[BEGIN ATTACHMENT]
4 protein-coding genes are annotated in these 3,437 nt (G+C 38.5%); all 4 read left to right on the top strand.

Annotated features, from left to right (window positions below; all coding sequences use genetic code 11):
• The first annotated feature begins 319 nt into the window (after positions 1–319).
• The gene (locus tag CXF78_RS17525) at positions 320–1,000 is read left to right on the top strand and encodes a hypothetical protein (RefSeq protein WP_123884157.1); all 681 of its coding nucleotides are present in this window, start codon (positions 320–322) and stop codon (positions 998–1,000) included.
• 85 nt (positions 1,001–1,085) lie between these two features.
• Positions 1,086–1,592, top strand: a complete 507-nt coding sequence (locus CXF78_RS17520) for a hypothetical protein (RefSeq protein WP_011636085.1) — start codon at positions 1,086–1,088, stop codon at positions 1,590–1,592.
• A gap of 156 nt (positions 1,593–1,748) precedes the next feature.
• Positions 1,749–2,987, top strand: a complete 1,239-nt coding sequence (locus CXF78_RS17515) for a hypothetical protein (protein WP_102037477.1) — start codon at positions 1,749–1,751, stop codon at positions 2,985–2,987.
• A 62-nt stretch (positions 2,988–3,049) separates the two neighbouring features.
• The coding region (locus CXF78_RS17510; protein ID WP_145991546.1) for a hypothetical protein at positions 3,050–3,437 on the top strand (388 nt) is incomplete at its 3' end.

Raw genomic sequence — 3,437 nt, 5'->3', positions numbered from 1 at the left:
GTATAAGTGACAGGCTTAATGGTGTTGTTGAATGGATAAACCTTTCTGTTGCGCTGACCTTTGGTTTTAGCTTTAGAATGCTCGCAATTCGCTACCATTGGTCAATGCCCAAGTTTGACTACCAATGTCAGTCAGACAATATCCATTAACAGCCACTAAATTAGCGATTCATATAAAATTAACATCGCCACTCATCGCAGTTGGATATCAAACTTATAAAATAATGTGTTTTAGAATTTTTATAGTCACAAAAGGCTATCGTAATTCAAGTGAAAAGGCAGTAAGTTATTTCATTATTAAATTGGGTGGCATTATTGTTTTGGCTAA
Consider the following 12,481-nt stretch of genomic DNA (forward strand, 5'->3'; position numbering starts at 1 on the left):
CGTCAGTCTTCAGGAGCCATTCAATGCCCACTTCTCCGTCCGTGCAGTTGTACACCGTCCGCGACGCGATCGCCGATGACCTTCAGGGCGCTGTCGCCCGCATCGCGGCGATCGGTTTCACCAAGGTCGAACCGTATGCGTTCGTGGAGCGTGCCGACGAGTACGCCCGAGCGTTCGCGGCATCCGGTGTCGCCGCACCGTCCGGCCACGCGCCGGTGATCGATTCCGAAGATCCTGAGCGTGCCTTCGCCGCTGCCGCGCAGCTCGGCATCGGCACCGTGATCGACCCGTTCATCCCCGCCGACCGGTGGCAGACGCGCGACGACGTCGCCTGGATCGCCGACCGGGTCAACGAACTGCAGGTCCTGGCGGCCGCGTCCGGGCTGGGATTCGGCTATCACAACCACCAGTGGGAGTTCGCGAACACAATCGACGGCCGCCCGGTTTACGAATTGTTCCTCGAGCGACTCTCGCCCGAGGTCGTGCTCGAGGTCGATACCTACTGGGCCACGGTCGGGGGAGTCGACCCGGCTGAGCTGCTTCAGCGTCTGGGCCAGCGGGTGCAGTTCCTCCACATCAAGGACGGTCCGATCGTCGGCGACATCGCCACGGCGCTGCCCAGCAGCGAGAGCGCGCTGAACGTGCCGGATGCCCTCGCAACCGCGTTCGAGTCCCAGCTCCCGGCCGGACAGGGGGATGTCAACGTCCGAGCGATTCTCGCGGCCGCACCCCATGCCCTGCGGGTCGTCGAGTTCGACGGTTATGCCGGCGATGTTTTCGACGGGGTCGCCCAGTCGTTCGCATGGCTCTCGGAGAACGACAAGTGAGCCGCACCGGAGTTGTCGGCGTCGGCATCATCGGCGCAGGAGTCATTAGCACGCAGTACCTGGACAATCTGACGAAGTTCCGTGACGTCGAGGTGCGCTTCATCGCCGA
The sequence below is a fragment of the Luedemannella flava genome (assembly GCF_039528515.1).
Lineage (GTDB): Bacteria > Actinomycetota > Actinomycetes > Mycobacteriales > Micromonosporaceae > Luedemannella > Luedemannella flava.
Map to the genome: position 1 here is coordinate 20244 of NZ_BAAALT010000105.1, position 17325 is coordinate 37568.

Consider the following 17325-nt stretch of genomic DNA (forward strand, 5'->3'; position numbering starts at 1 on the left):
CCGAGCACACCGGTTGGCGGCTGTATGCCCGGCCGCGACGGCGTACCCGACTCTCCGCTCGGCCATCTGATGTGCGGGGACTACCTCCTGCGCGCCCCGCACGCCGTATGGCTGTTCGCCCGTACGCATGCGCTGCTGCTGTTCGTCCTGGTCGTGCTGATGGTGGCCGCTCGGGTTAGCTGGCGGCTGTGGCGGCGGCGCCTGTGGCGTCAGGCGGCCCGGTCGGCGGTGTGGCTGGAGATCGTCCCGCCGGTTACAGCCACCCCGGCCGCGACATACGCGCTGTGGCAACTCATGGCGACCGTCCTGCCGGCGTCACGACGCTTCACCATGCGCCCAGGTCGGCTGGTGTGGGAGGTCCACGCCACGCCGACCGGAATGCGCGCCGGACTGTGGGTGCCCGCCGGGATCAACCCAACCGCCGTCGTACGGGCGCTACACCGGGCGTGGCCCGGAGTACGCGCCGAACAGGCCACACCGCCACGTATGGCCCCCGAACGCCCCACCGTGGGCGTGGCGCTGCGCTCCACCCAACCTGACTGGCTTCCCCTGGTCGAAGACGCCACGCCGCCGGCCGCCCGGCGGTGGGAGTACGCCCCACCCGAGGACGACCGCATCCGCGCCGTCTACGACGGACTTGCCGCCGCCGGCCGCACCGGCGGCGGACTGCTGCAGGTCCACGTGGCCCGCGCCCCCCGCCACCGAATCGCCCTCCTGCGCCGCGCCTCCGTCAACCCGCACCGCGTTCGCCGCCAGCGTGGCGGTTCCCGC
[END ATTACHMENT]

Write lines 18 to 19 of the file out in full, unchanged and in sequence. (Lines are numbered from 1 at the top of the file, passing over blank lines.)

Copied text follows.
Consider the following 17325-nt stretch of genomic DNA (forward strand, 5'->3'; position numbering starts at 1 on the left):
CCGAGCACACCGGTTGGCGGCTGTATGCCCGGCCGCGACGGCGTACCCGACTCTCCGCTCGGCCATCTGATGTGCGGGGACTACCTCCTGCGCGCCCCGCACGCCGTATGGCTGTTCGCCCGTACGCATGCGCTGCTGCTGTTCGTCCTGGTCGTGCTGATGGTGGCCGCTCGGGTTAGCTGGCGGCTGTGGCGGCGGCGCCTGTGGCGTCAGGCGGCCCGGTCGGCGGTGTGGCTGGAGATCGTCCCGCCGGTTACAGCCACCCCGGCCGCGACATACGCGCTGTGGCAACTCATGGCGACCGTCCTGCCGGCGTCACGACGCTTCACCATGCGCCCAGGTCGGCTGGTGTGGGAGGTCCACGCCACGCCGACCGGAATGCGCGCCGGACTGTGGGTGCCCGCCGGGATCAACCCAACCGCCGTCGTACGGGCGCTACACCGGGCGTGGCCCGGAGTACGCGCCGAACAGGCCACACCGCCACGTATGGCCCCCGAACGCCCCACCGTGGGCGTGGCGCTGCGCTCCACCCAACCTGACTGGCTTCCCCTGGTCGAAGACGCCACGCCGCCGGCCGCCCGGCGGTGGGAGTACGCCCCACCCGAGGACGACCGCATCCGCGCCGTCTACGACGGACTTGCCGCCGCCGGCCGCACCGGCGGCGGACTGCTGCAGGTCCACGTGGCCCGCGCCCCCCGCCACCGAATCGCCCTCCTGCGCCGCGCCTCCGTCAACCCGCACCGCGTTCGCCGCCAGCGTGGCGGTTCCCGC